If you could fly to the edge of our universe you'd find giant magnetic bubbles about 100 million miles wide.
That's what computer models digesting data from NASA's Voyager spacecraft, which are now close to 10 billion miles away from Earth, are suggesting as they try to figure out the information being beamed from the edge of our solar system.
NASA explains: Like Earth, our sun has a magnetic field with a north and south pole. The field lines are stretched outward by the solar wind or a stream of charged particles emanating from the star that interacts with material expelled from others in our corner of the Milky Way galaxy. "The sun's magnetic field extends all the way to the edge of the solar system. Because the sun spins, its magnetic field becomes twisted and wrinkled, a bit like a ballerina's skirt. Far, far away from the sun, where the Voyagers are now, the folds of the skirt bunch up," said astronomer Merav Opher of Boston University.
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When a magnetic field gets severely folded like this, interesting things can happen. Lines of magnetic force criss-cross, and "reconnect". (Magnetic reconnection is the same energetic process underlying solar flares.) The crowded folds of the skirt reorganize themselves, sometimes explosively, into foamy magnetic bubbles.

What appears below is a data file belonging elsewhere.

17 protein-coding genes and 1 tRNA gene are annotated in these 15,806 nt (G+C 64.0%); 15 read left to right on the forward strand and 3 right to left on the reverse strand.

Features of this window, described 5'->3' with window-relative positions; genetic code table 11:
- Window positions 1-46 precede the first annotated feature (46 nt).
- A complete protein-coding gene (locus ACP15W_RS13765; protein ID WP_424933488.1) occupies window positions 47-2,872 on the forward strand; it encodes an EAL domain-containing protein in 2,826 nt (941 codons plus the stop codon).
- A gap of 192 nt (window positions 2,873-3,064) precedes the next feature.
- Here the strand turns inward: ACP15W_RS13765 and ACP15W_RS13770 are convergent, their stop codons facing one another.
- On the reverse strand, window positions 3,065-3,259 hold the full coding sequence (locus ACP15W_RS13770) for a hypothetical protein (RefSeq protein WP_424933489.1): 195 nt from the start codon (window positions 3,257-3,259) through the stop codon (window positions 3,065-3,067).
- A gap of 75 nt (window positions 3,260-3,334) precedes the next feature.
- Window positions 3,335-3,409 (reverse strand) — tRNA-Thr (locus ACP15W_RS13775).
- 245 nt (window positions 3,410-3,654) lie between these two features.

So far, much of the evidence for the existence of the bubbles originates from an instrument aboard the spacecraft that measures energetic particles. Investigators are studying more information and hoping to find signatures of the bubbles in the Voyager magnetic field data, NASA said.
Understanding the structure of the sun's magnetic field will allow scientists to explain how galactic cosmic rays enter our solar system and help define how the star interacts with the rest of the galaxy.
NASA says galactic cosmic rays are subatomic particles accelerated to near-light speed by distant black holes and supernova explosions. When these microscopic cannonballs try to enter the solar system, they have to fight through the sun's magnetic field to reach the inner planets. "The magnetic bubbles appear to be our first line of defense against cosmic rays," points out Opher. "We haven't figured out yet if this is a good thing or not."
On one hand, the bubbles would seem to be a very porous shield, allowing many cosmic rays through the gaps. On the other hand, cosmic rays could get trapped inside the bubbles, which would make the froth a very good shield, NASA said.
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